What’s really troubling is that while some cloud challenges get easier the more time you spend in the cloud – as IT teams gain greater experience – security does not. According to Flexera’s annual State of Cloud report (7), security is difficult because it’s a moving target: “Hackers continue to increase their sophistication, requiring constant attention to cloud security. Also, new legislation and regulations continue to appear, particularly in industries such as financial services and healthcare, as legislators attempt to catch up with technology.”
Data residency can help
This is where data residency can help as part of a planned system of response for security. An operational infrastructure that satisfies the demands of regulators will mean putting in place the kinds of procedures that cut through this complexity – thereby helping to promote better cyber security.
GDPR, in the EU, does not place rules on data residency but data processors in the EU do comply with GDPR. While GDPR does not specify a set of cyber security measures, it does set clear rules on the security of data and of data processing. It requires that “appropriate” technical and organizational measures are taken in meeting these rules.
The general idea is organizations should track where data is held, protect data and be ready to delete the data on demand. This means protecting personal data against cyber-attack, detecting security events and minimizing their impact and letting people move and delete their data.
The emphasis is on the level of risk an organization is willing to stomach and having the “appropriate” level of response to mitigate that risk.
According to Malwarebytes Labs director Adam Kujawa (8), data residency is a good thing: “It makes it easier to secure information if you know where it is.”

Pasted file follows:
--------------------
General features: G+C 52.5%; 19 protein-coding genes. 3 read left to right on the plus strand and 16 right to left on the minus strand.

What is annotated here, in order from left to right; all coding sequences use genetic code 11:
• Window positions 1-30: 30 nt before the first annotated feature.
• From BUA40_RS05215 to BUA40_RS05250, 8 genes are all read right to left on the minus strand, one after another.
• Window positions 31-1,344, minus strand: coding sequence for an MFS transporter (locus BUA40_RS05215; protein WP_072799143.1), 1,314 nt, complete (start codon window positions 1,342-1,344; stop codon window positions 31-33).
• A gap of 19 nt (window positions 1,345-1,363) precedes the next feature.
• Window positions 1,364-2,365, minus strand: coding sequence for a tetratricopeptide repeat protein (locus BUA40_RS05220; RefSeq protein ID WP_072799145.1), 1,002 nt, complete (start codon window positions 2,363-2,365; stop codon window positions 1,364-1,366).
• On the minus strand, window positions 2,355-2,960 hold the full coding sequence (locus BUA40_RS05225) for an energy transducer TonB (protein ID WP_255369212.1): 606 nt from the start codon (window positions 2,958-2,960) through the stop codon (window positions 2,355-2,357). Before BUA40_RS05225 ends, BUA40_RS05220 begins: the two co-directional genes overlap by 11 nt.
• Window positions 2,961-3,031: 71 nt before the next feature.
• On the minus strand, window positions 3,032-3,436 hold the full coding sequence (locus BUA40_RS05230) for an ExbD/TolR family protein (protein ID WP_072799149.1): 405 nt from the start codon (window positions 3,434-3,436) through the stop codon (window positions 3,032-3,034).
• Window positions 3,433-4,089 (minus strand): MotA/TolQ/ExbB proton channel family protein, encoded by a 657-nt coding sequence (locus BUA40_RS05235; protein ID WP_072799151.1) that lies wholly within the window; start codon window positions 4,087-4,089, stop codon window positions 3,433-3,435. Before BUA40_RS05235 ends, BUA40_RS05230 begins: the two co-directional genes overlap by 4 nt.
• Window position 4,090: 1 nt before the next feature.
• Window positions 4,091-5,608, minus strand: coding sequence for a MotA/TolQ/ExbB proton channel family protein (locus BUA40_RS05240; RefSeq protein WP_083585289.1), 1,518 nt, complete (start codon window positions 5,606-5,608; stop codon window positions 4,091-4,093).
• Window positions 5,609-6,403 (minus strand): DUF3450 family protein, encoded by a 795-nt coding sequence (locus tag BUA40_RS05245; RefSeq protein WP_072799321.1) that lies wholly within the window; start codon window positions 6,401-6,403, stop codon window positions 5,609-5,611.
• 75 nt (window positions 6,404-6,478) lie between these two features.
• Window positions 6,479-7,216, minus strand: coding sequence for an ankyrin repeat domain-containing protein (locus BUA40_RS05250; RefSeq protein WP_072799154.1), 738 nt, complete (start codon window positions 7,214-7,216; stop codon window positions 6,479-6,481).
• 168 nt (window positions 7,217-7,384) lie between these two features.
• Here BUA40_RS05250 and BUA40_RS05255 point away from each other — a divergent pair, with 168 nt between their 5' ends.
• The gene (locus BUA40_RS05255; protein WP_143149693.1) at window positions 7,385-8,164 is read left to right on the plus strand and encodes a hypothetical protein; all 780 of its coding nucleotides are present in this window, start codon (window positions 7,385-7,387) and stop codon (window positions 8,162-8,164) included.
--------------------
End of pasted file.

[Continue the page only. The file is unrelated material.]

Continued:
Satisfying regulators means putting in place the tools and processes that not only keep you compliant – but that let you prove it. GDPR means having to define and implement policies and processes that direct your approach to securing systems involved in processing personal data. It also means implementing the appropriate technical and organizational measures to protect systems, technologies and digital services that process personal data from cyber-attack.
There isn’t a silver bullet for attackers bent on stealing data – effective cyber security takes a multi-layered, corporate-wide approach. In multi-cloud, that means working at a platform level – installing a planned system of detection and response built using consistent, automated processes and procedures. This will reduce detection times and sharpen your response to incidents.
The necessary policies and practices that accompany data residency will help you master the complexity of multi-cloud, serving as a tool in your cyber arsenal.
Jill Brennan is vice president, EMEA at PagerDuty, a leading digital operations platform, where she leads the organization’s expansion across Europe. Based in Switzerland, Jill is a seasoned software sales veteran with over 25 years of experience. Previous roles prior to joining PagerDuty include SVP of EMEA Sales at Medidata and leading the analytics and hybrid cloud software group businesses for IBM across 26 countries and a team of 1000+ employees in EMEA.